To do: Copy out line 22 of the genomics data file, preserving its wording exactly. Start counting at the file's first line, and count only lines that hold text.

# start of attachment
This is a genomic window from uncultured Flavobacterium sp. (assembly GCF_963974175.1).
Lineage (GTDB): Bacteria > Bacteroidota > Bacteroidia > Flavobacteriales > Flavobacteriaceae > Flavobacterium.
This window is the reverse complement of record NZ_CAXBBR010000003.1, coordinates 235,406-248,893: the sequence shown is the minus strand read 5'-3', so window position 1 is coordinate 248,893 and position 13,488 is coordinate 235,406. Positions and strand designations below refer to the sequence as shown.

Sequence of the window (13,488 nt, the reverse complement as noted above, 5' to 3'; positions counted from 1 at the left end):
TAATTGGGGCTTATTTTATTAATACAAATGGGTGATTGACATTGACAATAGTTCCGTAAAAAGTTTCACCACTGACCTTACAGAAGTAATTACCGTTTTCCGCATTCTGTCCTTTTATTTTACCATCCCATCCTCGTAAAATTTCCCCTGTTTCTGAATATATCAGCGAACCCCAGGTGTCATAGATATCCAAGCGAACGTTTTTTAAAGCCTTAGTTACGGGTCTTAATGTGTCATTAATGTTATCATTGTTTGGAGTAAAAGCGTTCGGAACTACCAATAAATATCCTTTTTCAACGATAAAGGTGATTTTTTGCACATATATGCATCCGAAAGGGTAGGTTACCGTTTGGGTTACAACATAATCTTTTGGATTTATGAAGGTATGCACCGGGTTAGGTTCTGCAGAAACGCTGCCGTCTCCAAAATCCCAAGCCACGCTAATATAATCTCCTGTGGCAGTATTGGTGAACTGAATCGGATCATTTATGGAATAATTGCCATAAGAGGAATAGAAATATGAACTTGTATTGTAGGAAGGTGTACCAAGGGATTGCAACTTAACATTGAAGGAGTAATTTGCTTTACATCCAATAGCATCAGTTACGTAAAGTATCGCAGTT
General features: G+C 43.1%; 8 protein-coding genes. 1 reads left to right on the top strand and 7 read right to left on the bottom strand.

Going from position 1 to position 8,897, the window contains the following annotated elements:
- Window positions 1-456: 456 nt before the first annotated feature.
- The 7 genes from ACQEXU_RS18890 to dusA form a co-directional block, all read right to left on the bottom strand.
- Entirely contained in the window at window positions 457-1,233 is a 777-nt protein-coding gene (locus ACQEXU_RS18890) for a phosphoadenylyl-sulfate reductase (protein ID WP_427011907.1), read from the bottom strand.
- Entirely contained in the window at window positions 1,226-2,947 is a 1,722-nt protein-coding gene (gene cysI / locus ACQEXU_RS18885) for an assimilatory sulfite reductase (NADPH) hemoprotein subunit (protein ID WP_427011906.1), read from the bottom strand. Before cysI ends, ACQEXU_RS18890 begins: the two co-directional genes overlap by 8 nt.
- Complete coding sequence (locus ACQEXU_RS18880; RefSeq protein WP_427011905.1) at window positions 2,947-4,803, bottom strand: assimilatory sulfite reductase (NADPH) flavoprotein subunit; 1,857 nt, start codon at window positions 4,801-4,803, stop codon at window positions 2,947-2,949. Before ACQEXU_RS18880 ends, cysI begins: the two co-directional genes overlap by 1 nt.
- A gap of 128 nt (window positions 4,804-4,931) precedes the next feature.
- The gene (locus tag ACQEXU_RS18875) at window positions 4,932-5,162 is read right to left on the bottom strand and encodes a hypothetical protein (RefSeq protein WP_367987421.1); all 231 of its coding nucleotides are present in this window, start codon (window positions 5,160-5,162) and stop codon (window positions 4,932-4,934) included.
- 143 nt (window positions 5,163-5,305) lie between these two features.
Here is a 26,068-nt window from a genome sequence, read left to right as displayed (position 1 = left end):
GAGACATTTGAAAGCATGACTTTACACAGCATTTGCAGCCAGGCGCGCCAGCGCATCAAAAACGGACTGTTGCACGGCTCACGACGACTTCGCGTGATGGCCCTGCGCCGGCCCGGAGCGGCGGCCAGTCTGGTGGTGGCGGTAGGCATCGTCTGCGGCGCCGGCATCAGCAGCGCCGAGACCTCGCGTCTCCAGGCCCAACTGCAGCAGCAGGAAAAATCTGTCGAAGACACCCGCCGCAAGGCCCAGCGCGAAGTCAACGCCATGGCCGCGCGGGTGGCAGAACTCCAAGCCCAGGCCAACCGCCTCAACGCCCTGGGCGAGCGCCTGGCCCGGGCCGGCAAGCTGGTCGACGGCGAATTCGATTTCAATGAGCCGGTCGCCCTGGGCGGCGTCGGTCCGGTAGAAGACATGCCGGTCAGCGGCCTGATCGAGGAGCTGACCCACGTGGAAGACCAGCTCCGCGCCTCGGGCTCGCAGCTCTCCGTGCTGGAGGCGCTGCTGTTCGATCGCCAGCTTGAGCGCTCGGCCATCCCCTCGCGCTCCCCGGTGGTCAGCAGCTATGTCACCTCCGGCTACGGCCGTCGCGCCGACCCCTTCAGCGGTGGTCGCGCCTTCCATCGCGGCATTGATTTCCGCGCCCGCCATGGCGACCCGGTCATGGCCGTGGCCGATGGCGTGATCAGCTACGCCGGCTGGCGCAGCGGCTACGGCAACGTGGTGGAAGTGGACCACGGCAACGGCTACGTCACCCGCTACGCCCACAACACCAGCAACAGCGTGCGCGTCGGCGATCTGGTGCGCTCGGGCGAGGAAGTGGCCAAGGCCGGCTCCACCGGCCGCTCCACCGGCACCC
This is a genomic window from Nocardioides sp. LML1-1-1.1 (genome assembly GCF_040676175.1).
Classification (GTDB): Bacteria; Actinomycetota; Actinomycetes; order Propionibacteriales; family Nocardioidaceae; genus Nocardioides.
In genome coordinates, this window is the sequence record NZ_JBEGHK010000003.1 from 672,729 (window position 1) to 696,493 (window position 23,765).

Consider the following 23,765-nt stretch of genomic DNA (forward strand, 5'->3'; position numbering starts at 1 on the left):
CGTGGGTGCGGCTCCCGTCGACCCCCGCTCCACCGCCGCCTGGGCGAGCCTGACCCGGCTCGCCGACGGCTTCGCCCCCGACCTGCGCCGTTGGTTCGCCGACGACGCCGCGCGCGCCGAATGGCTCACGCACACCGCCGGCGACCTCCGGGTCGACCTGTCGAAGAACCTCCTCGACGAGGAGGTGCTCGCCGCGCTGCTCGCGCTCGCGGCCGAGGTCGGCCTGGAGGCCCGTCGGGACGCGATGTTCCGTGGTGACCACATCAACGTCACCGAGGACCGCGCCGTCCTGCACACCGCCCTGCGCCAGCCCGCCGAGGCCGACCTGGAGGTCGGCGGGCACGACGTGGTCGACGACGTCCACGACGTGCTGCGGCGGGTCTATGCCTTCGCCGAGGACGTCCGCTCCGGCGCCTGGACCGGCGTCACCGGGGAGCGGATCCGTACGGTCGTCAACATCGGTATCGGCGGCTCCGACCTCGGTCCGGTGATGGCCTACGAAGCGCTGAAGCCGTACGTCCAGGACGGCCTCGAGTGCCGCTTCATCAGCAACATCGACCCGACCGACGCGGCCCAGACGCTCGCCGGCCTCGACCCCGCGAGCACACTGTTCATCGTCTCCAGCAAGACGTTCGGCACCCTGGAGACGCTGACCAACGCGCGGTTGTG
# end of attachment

CGTGGGTGCGGCTCCCGTCGACCCCCGCTCCACCGCCGCCTGGGCGAGCCTGACCCGGCTCGCCGACGGCTTCGCCCCCGACCTGCGCCGTTGGTTCGCCGACGACGCCGCGCGCGCCGAATGGCTCACGCACACCGCCGGCGACCTCCGGGTCGACCTGTCGAAGAACCTCCTCGACGAGGAGGTGCTCGCCGCGCTGCTCGCGCTCGCGGCCGAGGTCGGCCTGGAGGCCCGTCGGGACGCGATGTTCCGTGGTGACCACATCAACGTCACCGAGGACCGCGCCGTCCTGCACACCGCCCTGCGCCAGCCCGCCGAGGCCGACCTGGAGGTCGGCGGGCACGACGTGGTCGACGACGTCCACGACGTGCTGCGGCGGGTCTATGCCTTCGCCGAGGACGTCCGCTCCGGCGCCTGGACCGGCGTCACCGGGGAGCGGATCCGTACGGTCGTCAACATCGGTATCGGCGGCTCCGACCTCGGTCCGGTGATGGCCTACGAAGCGCTGAAGCCGTACGTCCAGGACGGCCTCGAGTGCCGCTTCATCAGCAACATCGACCCGACCGACGCGGCCCAGACGCTCGCCGGCCTCGACCCCGCGAGCACACTGTTCATCGTCTCCAGCAAGACGTTCGGCACCCTGGAGACGCTGACCAACGCGCGGTTGTG